Sm.—I-he fathers have eaten sour grapes and the teeth of the children are set on edge. . . .' The second and third generation of Scrutineers (to continue in scriptural vein, and assuming that your reviewer John Coleman aspires to be one of them) bear perfect wit- ness to this.
Mr. Coleman complains about the Critical Quar- terly, as one might expect, because it is insufficiently morose in its dealings with living writers, and because its insights fall short of those of F. R. Leavis at his best. Leavis is a critic for whom I have much ad- miration (what serious reader these days has not?), yet I can think aim one of similar talents who has wasted more space and energy scolding, who has offered a larger number of dubious judgments on major writers, who has twisted his native language into odder shapes and who has given birth to a more gloomily Olympian breed of lesser followers.
Those trained in the Scrutiny tradition often think, it seems, that one has only to take over Leavis's atti- tudes, prejudices and naunces of disapproval en bloc to see through everything written in the past thirty years and to inherit the 'cutting edge' of a routine and ubiquitous contempt. It is against arrogance of this kind that the Critical Quarterly is prepared to stand : not with indiscriminate good will to all men (no vows of loving kindness have been taken), but in the belief that the critic's responsibility to modern writers is rather more than that of scotching them on prin- ciple.
When Mr. Coleman, commenting on this view as it appears in my co-editor's editorial, says, 'The implications of this seem to he that we can expect . . . more self-convincing deployments of the full critical vocabulary of commendation for the insig- nificantly contemporary,' he not only casts doubts on his own fitness as a guardian of the 'cutting edge,' but also 'betrays' (it is a Leavis word) his assump- tions about modern literature all too clearly.—Yours faithfully, A. F. DYSON The Critical Qum.terly University College, Bangor, North Wales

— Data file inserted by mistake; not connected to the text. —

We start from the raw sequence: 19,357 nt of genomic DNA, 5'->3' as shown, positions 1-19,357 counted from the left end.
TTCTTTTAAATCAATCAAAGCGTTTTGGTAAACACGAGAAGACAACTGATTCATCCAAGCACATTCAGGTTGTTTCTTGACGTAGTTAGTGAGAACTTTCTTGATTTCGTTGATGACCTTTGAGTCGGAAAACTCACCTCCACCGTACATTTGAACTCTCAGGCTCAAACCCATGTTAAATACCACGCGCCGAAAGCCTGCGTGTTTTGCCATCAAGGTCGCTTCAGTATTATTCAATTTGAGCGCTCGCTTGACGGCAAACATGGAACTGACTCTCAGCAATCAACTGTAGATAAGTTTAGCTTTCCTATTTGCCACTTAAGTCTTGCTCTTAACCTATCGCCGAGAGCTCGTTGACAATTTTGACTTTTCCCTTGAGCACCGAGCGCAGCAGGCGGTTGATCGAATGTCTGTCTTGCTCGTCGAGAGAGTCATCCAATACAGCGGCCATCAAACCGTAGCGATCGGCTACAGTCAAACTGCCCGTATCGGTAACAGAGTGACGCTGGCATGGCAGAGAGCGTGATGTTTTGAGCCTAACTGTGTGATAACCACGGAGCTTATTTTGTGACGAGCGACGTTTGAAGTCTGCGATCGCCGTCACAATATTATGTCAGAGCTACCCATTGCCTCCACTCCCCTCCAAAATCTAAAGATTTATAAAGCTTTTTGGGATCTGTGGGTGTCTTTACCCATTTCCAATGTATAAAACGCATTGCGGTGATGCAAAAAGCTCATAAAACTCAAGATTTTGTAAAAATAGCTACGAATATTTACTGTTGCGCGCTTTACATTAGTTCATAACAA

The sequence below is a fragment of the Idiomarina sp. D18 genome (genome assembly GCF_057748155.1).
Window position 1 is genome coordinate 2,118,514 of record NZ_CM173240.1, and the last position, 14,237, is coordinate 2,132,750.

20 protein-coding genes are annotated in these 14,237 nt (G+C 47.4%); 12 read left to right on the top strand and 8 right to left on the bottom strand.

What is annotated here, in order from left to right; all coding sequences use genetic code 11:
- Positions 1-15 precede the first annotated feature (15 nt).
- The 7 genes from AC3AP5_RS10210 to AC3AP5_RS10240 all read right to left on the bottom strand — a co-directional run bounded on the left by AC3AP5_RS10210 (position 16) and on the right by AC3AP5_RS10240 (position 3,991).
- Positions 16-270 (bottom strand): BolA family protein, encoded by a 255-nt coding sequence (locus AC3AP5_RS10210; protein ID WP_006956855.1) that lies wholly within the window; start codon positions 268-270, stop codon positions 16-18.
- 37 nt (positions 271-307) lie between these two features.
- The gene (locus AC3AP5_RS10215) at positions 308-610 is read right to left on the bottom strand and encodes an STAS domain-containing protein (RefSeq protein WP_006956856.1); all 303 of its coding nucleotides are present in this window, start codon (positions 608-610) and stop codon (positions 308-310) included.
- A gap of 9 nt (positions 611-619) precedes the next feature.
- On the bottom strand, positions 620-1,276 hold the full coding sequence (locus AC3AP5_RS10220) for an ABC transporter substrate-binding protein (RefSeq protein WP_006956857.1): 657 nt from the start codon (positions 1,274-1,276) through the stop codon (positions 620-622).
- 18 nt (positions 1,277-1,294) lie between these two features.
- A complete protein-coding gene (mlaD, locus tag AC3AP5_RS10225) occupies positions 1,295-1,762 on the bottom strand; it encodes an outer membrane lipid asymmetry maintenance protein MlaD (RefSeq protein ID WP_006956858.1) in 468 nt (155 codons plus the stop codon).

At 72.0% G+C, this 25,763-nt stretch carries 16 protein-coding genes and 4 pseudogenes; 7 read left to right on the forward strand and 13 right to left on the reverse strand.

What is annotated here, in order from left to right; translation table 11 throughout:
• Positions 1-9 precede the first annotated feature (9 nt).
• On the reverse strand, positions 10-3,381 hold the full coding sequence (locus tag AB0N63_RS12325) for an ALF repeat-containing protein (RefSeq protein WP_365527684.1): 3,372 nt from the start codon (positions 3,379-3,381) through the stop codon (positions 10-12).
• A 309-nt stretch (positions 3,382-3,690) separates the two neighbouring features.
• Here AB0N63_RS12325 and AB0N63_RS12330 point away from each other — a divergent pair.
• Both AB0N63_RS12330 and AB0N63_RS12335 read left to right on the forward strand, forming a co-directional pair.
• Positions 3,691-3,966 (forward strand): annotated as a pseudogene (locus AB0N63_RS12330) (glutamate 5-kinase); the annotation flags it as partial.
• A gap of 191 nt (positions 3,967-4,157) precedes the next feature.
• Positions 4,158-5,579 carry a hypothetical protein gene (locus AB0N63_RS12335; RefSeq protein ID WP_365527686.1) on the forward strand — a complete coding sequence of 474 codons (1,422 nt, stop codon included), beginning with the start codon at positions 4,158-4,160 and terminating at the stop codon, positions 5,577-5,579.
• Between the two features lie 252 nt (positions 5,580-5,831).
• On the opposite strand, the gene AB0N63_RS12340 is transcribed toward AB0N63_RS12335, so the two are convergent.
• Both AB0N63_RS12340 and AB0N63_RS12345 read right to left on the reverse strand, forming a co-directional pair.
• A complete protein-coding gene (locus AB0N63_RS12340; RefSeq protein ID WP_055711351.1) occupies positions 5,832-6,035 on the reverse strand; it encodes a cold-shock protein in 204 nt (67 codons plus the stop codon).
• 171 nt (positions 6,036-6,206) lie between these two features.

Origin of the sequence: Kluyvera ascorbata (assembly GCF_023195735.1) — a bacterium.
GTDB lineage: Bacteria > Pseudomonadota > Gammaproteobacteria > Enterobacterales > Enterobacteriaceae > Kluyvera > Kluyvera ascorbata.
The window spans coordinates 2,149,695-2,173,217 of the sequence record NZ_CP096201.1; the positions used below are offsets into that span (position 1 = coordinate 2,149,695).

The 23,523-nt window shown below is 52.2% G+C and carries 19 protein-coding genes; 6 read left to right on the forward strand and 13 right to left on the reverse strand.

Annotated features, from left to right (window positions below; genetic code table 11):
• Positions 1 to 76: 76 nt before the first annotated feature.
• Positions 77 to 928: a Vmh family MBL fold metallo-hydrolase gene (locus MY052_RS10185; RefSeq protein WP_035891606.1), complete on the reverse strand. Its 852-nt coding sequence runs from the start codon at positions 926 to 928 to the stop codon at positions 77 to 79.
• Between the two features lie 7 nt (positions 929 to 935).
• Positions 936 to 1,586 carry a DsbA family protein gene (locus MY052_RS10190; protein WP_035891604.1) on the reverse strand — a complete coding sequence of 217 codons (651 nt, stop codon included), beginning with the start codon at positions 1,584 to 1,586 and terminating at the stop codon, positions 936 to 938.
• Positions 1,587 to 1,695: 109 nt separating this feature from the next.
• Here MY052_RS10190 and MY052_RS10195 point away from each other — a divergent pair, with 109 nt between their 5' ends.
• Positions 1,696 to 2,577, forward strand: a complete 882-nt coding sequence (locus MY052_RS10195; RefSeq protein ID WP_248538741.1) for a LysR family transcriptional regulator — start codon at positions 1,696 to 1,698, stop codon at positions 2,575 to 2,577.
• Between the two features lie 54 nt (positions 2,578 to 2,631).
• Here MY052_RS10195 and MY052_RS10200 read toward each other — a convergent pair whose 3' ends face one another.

[John Coleman writes: 'Mr. Dyson depreciates the work of Dr. Leavis through a series of misrepresen- tations; goes on to conjure up a group of "Scrutineers," or bogeymen, who have taken over "Leavis's attitudes, prejudices and nuances en Noe': and then enrols me in their imaginary ranks. Not surprisingly, this freshly contexted "me" k available for Mr. Dyson's condemnation.
All I hoped I had suggested was this. Mr. Cox's statement of policy. that "The Critical Quarterly will publish few articles which prove that some writer is a failure," seemed to me to carry a note of almost defiant quixotry (decently conducted inquiries into why some writing is had surely have their place in any "critical" quarterly. especially when---and would Mr. Dyson seriously deny this?—so much contemporary writing is had); and the articles under review con- tained ample confirmation of the perils of such willed itenerosity, notably a study of Look Back In Angt.'r that found room for solemn irrelevancies of this order : "Jimmy Porter, however, if a Hamlet figure in some respects, has less basic nobility of mind . . "- etc. It shouldn't be necessary, but perhaps had better add that "the insignificantly contemporary referred to a part of modern writing and not the whole. I know of no "principle" on which to scotch modern writers. The lack I notably registered in niY review of The Critical Quarterly was not of morose' ness, but i i vel ness:—Ed tor, Spectator.]